Recombinant Human CTLA-4 Fc Chimera Avi-tag Protein, CF Summary
Why choose R&D Systems Avi-tag CTLA-4 Protein?
- Guaranteed Bioactivity and High Purity: Bioactivity tested by functional ELISA and purity determined by SDS-PAGE to be greater than 95%.
- Lot-to-Lot Consistency: Stringent QC testing performed on each lot to ensure consistent activity and purity.
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- Most Respected, Most Cited Brand in Proteins: With over 35 years of providing the best recombinant proteins to the scientific community, R&D Systems continues to lead the industry in quality, activity, and purity.
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Accession # P16410.3
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CF stands for Carrier Free (CF). We typically add Bovine Serum Albumin (BSA) as a carrier protein to our recombinant proteins. Adding a carrier protein enhances protein stability, increases shelf-life, and allows the recombinant protein to be stored at a more dilute concentration. The carrier free version does not contain BSA.
In general, we advise purchasing the recombinant protein with BSA for use in cell or tissue culture, or as an ELISA standard. In contrast, the carrier free protein is recommended for applications, in which the presence of BSA could interfere.
|Formulation||Lyophilized from a 0.2 μm filtered solution in PBS with Trehalose.|
|Reconstitution||Reconstitute at 500 μg/mL in PBS.|
|Shipping||The product is shipped at ambient temperature. Upon receipt, store it immediately at the temperature recommended below.|
|Stability & Storage:||Use a manual defrost freezer and avoid repeated freeze-thaw cycles.
When Recombinant Human B7-1/CD80 Fc Chimera (Catalog # 10133-B1) is immobilized at 0.5 µg/mL, Biotinylated Recombinant Human CTLA-4 Fc Chimera Avi-tag (Catalog # AVI7268) binds with an ED50 of 0.4-2.4 ng/mL.
2 μg/lane of Biotinylated Recombinant Human CTLA-4 Fc Chimera Avi-tag (Catalog # AVI7268) was resolved with SDS-PAGE under reducing (R) and non-reducing (NR) conditions and visualized by Coomassie® Blue staining, showing bands at 53-61 kDa and 110-120 kDa, respectively.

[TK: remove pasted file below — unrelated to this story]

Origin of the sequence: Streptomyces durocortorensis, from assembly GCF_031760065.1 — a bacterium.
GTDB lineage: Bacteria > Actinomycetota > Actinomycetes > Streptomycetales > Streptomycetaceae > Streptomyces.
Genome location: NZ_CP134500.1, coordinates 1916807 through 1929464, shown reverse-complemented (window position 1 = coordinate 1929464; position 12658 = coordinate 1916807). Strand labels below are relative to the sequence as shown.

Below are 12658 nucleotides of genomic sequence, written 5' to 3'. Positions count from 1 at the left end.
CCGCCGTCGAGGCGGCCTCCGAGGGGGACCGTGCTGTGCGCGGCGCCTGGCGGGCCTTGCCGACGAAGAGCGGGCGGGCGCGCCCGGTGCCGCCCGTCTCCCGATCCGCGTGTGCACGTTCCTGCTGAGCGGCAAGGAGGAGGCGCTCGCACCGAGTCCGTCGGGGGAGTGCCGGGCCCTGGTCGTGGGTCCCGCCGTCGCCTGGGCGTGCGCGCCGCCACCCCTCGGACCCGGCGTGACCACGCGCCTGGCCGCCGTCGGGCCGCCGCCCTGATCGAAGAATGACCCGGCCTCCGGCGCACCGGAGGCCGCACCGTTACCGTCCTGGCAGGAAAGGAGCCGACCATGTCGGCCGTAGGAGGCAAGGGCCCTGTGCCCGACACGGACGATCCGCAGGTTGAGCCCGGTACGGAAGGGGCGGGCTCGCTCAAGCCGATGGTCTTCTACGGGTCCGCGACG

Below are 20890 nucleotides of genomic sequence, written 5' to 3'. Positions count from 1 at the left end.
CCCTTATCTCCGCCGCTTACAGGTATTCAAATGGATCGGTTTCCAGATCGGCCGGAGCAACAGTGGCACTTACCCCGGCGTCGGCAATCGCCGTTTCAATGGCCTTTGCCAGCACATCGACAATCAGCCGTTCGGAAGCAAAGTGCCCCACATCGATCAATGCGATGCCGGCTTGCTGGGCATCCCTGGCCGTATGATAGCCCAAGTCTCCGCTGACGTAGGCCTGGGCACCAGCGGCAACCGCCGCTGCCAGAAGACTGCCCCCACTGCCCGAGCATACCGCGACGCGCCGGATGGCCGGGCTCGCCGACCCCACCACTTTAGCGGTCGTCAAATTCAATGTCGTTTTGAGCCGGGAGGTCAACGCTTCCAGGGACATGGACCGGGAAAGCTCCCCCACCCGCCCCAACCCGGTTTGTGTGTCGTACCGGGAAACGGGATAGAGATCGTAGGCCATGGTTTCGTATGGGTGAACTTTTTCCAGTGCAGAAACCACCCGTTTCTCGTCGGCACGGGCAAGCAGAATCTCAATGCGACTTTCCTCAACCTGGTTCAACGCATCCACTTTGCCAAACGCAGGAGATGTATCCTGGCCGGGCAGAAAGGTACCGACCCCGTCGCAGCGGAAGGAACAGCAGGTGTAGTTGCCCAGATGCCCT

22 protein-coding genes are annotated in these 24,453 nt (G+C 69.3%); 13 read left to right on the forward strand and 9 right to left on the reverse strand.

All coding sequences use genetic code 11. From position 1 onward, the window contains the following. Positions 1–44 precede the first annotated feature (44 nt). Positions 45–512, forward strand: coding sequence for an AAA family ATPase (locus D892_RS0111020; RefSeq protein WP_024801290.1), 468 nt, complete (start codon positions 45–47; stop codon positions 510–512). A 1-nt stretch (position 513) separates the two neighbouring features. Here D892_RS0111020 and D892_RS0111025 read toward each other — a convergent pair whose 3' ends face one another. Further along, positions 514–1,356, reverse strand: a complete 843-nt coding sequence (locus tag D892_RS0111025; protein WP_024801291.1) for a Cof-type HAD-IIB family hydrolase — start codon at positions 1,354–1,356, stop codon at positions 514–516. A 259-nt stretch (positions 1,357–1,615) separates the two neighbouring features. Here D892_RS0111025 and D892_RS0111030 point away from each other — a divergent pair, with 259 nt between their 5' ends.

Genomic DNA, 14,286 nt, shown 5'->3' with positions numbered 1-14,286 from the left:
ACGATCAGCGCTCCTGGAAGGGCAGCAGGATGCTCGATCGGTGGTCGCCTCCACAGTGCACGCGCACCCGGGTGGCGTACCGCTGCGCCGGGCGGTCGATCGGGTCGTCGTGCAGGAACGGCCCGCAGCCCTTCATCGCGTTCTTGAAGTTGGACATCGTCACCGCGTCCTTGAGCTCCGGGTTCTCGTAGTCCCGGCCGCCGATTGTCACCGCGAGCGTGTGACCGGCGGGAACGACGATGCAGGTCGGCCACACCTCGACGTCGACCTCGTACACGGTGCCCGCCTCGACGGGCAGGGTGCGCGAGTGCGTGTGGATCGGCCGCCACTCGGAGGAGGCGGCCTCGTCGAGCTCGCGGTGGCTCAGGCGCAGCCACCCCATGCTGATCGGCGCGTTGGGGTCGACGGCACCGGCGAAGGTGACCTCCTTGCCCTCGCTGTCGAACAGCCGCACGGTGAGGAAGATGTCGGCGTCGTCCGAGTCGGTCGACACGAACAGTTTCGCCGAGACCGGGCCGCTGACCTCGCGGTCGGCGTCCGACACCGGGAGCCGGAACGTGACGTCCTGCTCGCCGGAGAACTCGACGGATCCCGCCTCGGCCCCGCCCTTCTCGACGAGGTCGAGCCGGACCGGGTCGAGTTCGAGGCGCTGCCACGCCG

CTLA-4 (cytotoxic T-lymphocyte associated protein‑4, designated CD152), is a type I transmembrane T cell inhibitory molecule that is a member of the Ig superfamily (1, 2). Human or mouse CTLA-4 cDNA encodes 223 amino acids (aa) including a 35 aa signal sequence, a 126 aa extracellular domain (ECD) with one Ig-like V-type domain, a 21 aa transmembrane (TM) sequence, and a 41 aa cytoplasmic sequence. It is found as a covalent homodimer of 41-43 kDa (2) Within the ECD, human CTLA-4 shares 68%, 71% and 83‑86% aa sequence identity with mouse, rat and porcine/bovine/rabbit/feline/canine CTLA-4, respectively. A 174 aa form that lacks TM and cytoplasmic sequences (sCTLA-4) is possibly secreted (3-5). Isoforms of 56-79 aa that mainly contain parts of the cytoplasmic domain are reported. In mouse, an isoform lacking the Ig-like domain has ligand-independent inhibitory activity and is termed liCTLA-4 (6). CD28, which is structurally related to CTLA-4, is constitutively expressed on naïve T cells and promotes T cell activation when engaged by B7-2 on antigen-presenting cells (APC) within the immunological synapse (IS) (1, 7, 8). In contrast, CTLA-4 is recruited from intracellular vesicles to the IS beginning 1-2 days after T cell activation (2, 7, 8). It forms a linear lattice with B7-1 on APC, inducing negative regulatory signals and ending T cell activation (9). Abatacept, a therapeutic human CTLA-4-Ig fusion protein (trade name Orencia), competes with CD28 for B7-1 and B7-2 binding and has been used to antagonize T cell activation in autoimmune conditions and to enhance transplant survival (10). Mice deleted for CTLA-4 show no abnormalities until after birth, but then develop lethal autoimmune reactions due to continued T cell activation and poor control by regulatory T cells, which constitutively express CTLA-4 in wild-type mice and humans (11-13).
- Harper, K. et al. (1991) J. Immunol. 147:1037.
- Teft, W.A. et al. (2006) Annu. Rev. Immunol. 24:65.
- Magistrelli, G. et al. (1999) Eur. J. Immunol. 29:3596.
- Tector, M. et al. (2009) BMC Immunol. 10:51.
- Oaks, M.K. and K.M. Hallett (2000) J. Immunol. 164:5015.
- Vijayakrishnan, L. et al. (2004) Immunity 20:563.
- Pentcheva-Hoang, T. et al. (2004) Immunity 21:401.
- Jansson, A. et al. (2005) J. Immunol 175:1575.
- Darlington, P.J. et al. (2005) J. Immunol. 175:996.
- Platt, A.M. et al. (2010) J. Immunol. 185:1558.
- Wing, K. et al. (2008) Science 322:271.
- Friedline, R.H. et al. (2009) J. Exp. Med. 206:421.
- Jain, N. et al. (2010) Proc. Natl. Acad. Sci. USA 107:1524.
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